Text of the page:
As Spartana says, one defense against sequence-of-returns risk is keeping two years' expenses in cash for the first decade of FI. 
http://the-military-guide.com/survive-stock-market-crash/

By the end of that portion of FI, the portfolio will have ideally grown faster than inflation.  The resulting spending (as a percentage of the larger portfolio) will have dropped below the 4% SWR.  If it drops to 3%-3.5% then it might be bulletproof.  Holding on during 2008-09 was not easy or fun, but it's more than paid off by now:
http://the-military-guide.com/hey-nords-hows-net-worth/

Many (most?) became nervous, hunkered down, cut discretionary spending, stayed the course investment-wise, and have since recovered just fine.
[...]
An even smaller subset noticed that the cost of cruises and home improvement projects were very cheap and ended up spending more on these items.
We did that. 

It wasn't so much that we were throwing all of our dry powder at the stock markets, cruise ships, or home improvement-- it's that these things were on sale and we could afford them on our existing budget.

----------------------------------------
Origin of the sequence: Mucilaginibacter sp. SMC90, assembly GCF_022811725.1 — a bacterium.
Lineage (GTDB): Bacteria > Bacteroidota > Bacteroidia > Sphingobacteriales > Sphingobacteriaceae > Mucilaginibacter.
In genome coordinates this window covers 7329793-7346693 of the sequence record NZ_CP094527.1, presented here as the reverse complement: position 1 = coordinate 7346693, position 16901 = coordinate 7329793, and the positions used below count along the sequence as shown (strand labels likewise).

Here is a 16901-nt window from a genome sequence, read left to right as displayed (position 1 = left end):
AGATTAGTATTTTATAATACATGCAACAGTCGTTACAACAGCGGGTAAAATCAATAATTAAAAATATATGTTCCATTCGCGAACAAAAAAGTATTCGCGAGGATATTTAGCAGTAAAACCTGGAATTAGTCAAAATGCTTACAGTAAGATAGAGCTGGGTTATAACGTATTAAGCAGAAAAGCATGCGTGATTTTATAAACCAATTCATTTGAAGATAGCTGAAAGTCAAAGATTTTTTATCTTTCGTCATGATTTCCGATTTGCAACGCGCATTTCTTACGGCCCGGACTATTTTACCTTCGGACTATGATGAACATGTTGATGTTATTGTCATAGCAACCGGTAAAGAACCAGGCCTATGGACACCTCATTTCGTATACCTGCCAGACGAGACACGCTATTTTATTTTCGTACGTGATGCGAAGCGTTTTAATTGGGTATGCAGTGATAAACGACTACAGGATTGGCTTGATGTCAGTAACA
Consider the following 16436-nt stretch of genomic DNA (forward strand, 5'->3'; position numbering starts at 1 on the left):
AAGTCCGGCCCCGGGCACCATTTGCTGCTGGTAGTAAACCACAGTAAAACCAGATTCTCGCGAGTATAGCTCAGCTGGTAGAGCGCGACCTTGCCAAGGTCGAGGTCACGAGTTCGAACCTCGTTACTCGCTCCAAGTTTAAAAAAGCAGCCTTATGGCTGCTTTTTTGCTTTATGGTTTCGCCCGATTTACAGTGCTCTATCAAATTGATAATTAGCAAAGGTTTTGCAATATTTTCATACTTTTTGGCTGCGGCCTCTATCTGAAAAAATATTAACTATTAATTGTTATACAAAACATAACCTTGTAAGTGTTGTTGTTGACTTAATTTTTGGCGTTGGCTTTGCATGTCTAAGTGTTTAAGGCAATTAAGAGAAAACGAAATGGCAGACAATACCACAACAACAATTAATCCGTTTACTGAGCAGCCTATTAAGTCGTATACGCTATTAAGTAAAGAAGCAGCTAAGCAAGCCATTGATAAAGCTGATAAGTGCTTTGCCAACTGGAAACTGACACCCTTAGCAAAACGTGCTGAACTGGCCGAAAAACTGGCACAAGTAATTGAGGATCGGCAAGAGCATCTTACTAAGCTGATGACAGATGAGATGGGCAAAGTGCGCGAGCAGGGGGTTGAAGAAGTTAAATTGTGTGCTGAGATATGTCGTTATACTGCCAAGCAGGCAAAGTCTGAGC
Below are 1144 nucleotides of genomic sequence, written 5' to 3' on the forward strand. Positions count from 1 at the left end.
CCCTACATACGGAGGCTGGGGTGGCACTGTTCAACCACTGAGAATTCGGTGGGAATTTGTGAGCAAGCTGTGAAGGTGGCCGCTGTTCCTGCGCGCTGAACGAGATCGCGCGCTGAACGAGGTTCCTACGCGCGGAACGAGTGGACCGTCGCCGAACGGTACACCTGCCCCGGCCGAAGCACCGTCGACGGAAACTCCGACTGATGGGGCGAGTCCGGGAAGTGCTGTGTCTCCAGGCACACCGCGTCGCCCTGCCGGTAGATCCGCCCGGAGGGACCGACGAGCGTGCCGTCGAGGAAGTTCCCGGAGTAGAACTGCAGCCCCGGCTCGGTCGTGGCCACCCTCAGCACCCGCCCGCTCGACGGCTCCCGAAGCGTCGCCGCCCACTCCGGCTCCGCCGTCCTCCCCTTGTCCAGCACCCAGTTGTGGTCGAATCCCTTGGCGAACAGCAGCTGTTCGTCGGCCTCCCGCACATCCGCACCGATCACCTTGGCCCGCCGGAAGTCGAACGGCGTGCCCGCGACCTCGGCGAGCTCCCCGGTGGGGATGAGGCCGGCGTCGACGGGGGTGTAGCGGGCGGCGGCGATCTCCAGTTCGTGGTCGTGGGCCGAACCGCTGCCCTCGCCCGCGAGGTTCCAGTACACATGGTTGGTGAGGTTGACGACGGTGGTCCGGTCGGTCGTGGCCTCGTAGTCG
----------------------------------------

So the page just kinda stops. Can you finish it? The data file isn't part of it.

Another "nice" thing about a recession is that contractors actually return your phone calls and even put in competitive bids.  That's hard to accomplish during a bull market.
« Last Edit: July 20, 2018, 12:23:55 AM by Nords »

GuitarBrian

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Re: Who here has been FIREd for a long time, or the longest of all?
« Reply #19 on: July 20, 2018, 07:32:26 PM »
I FIREd last year at 29.
My parents FIREd in 1996 at 36/38.
My grandfather retired at 48, back in the 70s. He's now 90.
« Last Edit: July 20, 2018, 07:33:59 PM by GuitarBrian »

Village Farang